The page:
Who cares what other people think of me?  Or of you?  Do you really think we’re here to win a popularity contest (or, heaven help us, accrue the most friends on Facebook)? 

No.  We’re here to live our truth.  In our way.  For our Souls. 

That’s where love begins.  It is how compassion grows.  And it’s the only stairway to ecstasy. 

So, what do you say?  Let’s open some doors.  You wear what you want, I’ll wear what I want.  You be who want, I’ll be who I want.   Let’s just live.  Our truth!  Because, sweetie darlings, in the words of Auntie Mame, "A truthful life is a banquet.  And most poor suckers are starving to death!"

This post is dedicated with eternal gratitude to Meghan Finegan, Kevin Tuerff, Rich Carson and Harry Collings.




9/26/2012 01:55:12 pm

This is SO timely as I myself am walking the "coming out Spiritually" path and sitting with some of the same experiences and questions. And as serendipity would have it, I just posted that very same Rilke quote today. Your post was a gift to me today. Thanks for your authenticity.

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Randi
9/28/2012 08:15:36 am

I still love you sweetie dahling, and having finally gotten to see you for the first time in ages this past May, I can also attest to the fact that honey -- you are still fun! I am sorry for not being more present for and more visibly supportive of your second coming out. I am with you always. xoxo, Your Sis Bliss

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Kevin
9/30/2012 02:46:35 pm

Another great essay. I'm glad you're out about your spirituality and your sexuality. You're a better person for it. And you have much to share and teach ahead of you.

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Debby
10/4/2012 01:50:30 am

I don't know you, but I think fun is your middle name!

From my own dabbling, I think it's because people don't know/realize/care/believe it's possible/etc to believe in religion and spirituality. Just as some don't believe a person could be gay/lesbian/transgender etc and be religious.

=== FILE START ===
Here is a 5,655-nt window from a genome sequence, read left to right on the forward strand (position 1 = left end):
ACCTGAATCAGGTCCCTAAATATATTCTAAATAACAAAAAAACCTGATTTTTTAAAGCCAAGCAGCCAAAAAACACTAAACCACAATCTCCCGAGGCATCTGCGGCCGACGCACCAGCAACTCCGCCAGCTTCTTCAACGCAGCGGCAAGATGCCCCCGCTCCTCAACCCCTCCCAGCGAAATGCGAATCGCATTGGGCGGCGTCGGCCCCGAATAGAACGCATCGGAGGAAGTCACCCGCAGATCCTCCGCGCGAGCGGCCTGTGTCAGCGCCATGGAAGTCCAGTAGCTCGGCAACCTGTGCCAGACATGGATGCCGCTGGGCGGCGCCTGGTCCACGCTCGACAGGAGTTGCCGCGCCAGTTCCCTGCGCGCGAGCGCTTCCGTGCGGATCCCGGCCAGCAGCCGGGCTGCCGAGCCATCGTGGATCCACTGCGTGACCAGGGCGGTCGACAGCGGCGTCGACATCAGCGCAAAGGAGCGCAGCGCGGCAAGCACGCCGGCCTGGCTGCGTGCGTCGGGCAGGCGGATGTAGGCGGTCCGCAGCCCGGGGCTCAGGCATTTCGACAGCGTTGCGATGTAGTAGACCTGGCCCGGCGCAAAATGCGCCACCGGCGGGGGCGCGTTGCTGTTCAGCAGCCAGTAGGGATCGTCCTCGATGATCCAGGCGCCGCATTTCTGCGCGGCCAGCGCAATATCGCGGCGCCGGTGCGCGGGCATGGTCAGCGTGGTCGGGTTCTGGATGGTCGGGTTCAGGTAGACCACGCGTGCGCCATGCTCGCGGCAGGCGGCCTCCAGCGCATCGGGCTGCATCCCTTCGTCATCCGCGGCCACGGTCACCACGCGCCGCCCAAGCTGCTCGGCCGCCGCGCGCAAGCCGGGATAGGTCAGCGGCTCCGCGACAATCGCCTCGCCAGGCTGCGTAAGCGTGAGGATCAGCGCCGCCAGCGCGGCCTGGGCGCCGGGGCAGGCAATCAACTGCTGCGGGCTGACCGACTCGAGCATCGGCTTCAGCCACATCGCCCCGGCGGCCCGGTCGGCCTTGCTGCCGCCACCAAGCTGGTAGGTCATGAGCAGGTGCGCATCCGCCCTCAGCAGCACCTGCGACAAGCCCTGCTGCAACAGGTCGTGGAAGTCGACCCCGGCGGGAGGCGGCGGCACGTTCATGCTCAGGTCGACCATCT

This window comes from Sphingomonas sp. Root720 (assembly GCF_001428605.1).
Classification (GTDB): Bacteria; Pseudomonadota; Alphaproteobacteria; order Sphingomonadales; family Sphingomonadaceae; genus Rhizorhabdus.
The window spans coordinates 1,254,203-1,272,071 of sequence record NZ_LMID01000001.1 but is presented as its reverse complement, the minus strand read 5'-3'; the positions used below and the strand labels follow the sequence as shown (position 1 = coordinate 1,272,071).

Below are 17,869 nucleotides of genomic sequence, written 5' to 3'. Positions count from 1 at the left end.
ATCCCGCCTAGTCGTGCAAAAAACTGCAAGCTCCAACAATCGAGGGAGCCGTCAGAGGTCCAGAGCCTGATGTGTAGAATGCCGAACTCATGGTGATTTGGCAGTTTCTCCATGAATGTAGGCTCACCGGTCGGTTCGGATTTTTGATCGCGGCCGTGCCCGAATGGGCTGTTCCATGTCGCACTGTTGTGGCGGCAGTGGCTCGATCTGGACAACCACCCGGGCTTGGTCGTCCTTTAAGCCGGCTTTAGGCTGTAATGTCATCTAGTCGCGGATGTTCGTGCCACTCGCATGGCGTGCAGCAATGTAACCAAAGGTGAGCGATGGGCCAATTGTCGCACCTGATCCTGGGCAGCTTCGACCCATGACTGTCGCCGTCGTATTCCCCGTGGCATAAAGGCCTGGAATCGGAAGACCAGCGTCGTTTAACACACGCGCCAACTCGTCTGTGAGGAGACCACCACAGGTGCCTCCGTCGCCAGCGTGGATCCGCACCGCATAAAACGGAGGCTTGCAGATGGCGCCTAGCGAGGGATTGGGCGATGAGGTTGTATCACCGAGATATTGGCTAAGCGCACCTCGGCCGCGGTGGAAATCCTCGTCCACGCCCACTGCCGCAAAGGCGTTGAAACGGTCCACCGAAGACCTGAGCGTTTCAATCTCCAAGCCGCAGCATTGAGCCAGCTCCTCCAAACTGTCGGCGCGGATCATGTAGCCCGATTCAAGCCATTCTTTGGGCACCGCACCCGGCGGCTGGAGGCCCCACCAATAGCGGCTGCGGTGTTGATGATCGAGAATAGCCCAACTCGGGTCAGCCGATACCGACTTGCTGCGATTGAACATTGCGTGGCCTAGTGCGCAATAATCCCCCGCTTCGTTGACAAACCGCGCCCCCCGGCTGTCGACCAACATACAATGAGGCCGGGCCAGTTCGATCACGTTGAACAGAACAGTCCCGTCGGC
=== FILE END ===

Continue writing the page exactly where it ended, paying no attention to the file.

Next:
Each person needs to find their balance. For me it's a little bit of everything: I believe in God AND in other higher powers AND things that we can't explain but that do exist.

But with anything that isn't main stream, people tend to think people imagine things. I've always had incidents but for a long time decided they were in my imagination. Now I embrace them but I'm still very careful about who I tell - I hate those crazy looks!

I'm not as brave as you are.

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Randy Hobbs
11/3/2012 03:06:50 pm

I am writing you because I have been given information by several guides and a Shaman as well that I am a Shaman. I have Cherokee ancestory on both sides of my family but know nothing about Shamanism. Unfortunately I have moved from the area I used to live where I could find out more, but now I am in eastern NC and no one seems to have a clue about anything I am talking about. I am a Reiki Master Teacher and I am also gay. I came out when I was 32 and am now 55. I want to learn about all this as I have been urged very strongly to seek more on this path as it holds the key to many things pertainent in my life and past lives. According to what I have been told, Shamanism has been a part of my many incarnations.
Thanks,
Randy ( I am on Facebook as Randy Hobbs in Richlands/Jacksonville, NC)

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Brett Will Taylor
11/8/2012 01:11:15 am

Hi Randy,
Thanks for being in touch and what I wonderful journey you seem to be experiencing!
I wouldn't worry too much about who knows what/where--local or not. The shamanic journey is mainly a journey within..the resources which can best serve you are your Soul and your Shadow, plus the shamanic guides who quite possibly are waiting by in this field or that to strike up the band and join you in the dance of discovery and growth.
If you have specific questions or would like to know a few of the contacts who are out there, please feel free to contact me at bwtshaman@gmail.com
Peace.